Title: Navy Quartermaster 3rd Class, Spanish American War Medal of Honor; painting contractor
Birthdate: April 5, 1878
Death Date: March 4, 1956
Plot Location: Naval 5, Row 4, Grave 5, Yeadon, PA. GPS: 39.93686* N, 075.23889* W

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The son of Danish parents, August Peter Teytand was born in St. Croix in the Virgin Islands on April 5, 1878, when it was a colony of Denmark. He came to America when he was 14 and enlisted in the Navy March 28, 1894 in New York. During the Spanish American War, “Gus” was an Apprentice 1st Class on Commodore George Dewey’s flagship of the Asiatic Fleet, USS Olympia, and was present at the Battle of Manila Bayon May 1, 1898.

In that engagement, Spanish naval forces in the Philippines were handed a crushing defeat, securing the Philippines for the United States. It also secured the nation’s role as a major force, not only in the Pacific, but in world affairs. Dewey’s command to the ship’s captain that day became a popular slogan when it was shortened to “fire when ready, Gridley.” In 1899 the ship was decommissioned and Apprentice Teytand was honorably discharged, but he reenlisted two months later.

(The Olympia is the oldest steel US warship still afloat, the only surviving naval combatant of the Spanish-American War, and is moored here in Philadelphia at the Independence Seaport Museum. It was designated a National Historic Landmark in 1966.)

Several major events took place during his next tour of duty. Gus married Louise Vetter on January 1, 1902 and became a naturalized citizen later that year. By this time he held the rank of Quartermaster, 3rd Class, and had served on seven ships. His last was the nearly 40-year-old USS Leyden, an armored steamer used for many years as a tugboat at the Boston Navy Yard.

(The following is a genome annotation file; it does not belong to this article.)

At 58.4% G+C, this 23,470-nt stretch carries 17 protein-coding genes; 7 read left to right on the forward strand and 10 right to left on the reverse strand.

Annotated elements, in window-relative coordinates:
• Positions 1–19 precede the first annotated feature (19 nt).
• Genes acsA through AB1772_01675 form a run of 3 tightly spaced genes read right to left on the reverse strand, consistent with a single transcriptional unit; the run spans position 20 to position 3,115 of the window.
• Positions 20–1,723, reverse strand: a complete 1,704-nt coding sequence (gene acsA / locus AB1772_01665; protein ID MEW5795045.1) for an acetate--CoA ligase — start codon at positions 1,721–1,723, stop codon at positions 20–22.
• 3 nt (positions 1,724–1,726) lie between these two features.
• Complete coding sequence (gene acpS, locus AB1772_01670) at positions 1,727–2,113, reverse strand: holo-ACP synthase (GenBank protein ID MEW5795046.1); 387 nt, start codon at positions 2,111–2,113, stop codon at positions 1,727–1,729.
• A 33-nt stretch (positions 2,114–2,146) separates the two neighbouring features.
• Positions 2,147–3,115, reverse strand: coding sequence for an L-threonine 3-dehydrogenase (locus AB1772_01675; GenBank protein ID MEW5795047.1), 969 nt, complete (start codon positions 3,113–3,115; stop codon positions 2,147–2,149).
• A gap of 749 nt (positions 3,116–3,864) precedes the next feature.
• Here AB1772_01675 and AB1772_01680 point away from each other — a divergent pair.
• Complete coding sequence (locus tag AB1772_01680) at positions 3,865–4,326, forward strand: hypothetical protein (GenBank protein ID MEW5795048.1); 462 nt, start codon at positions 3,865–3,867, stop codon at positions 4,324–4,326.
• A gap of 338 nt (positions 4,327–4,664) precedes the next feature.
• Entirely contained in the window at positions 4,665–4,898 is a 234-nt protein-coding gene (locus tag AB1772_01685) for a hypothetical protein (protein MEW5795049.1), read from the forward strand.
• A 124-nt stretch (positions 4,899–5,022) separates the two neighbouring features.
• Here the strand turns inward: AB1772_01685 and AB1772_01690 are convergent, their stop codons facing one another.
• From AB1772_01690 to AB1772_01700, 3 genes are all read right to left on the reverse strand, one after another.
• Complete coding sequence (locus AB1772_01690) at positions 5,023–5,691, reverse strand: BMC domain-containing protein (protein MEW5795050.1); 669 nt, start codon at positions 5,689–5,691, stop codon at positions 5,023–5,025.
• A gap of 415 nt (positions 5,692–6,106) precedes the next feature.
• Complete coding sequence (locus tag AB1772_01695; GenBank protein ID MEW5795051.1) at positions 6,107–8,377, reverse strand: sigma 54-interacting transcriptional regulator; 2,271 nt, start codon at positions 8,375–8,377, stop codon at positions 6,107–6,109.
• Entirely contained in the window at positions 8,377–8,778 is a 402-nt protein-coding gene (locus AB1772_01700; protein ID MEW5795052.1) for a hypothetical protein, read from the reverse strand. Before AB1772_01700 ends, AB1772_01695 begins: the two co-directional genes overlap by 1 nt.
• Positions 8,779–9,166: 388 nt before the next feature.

While at sea on January 21, 1903, it foundered in heavy fog and broke apart on the rocks of Block Island, Rhode Island, the end of a lengthy career. Citations were awarded to Gus and three others, reading: “For heroism while serving on board the USS Leyden at the time of the wreck of that vessel.” (War Department, General Orders No. 145, December 26, 1903). He is one of only 204 medal recipients to be recognized for action in a non-combat role, a practice that was discontinued after 1945. Gus and John Laverty are the only non-combat recipients buried here at Mount Moriah.

After his discharge on October 6, 1903, Gus began civilian life as a house painter. They settled in northern New Jersey where he soon became a successful painting contractor. Their only child, Robert, was born in 1919. After Louise died in the 1930s, he moved to the Naval Home in Philadelphia. 

In 1953 Gus posed for a picture in LIFE magazine with 64 other Medal of Honor recipients. They were brought to New York City by the famed newspaper columnist, Walter Winchell, for a fundraiser for the widows and orphans of New York City firemen and policemen.

Gus spent his last years as an “activist” to keep his famous ship from being sold for scrap. Although named for the capital of the state of Washington, efforts to get that state to adopt the vessel failed. A non-profit group was formed in Philly to keep the ship afloat as a museum. This article ran in newspapers across the country in December, 1954:

Gus died of stomach cancer in 1956. (His headstone incorrectly spells his name Teytard.) He got to meet his grandson before he died, and would be pleased to know Robert Jr would also serve his country when he grew up to become a staff sergeant in the Air Force.

Japanese maple tree in front of a monument at Mount Moriah Cemetery

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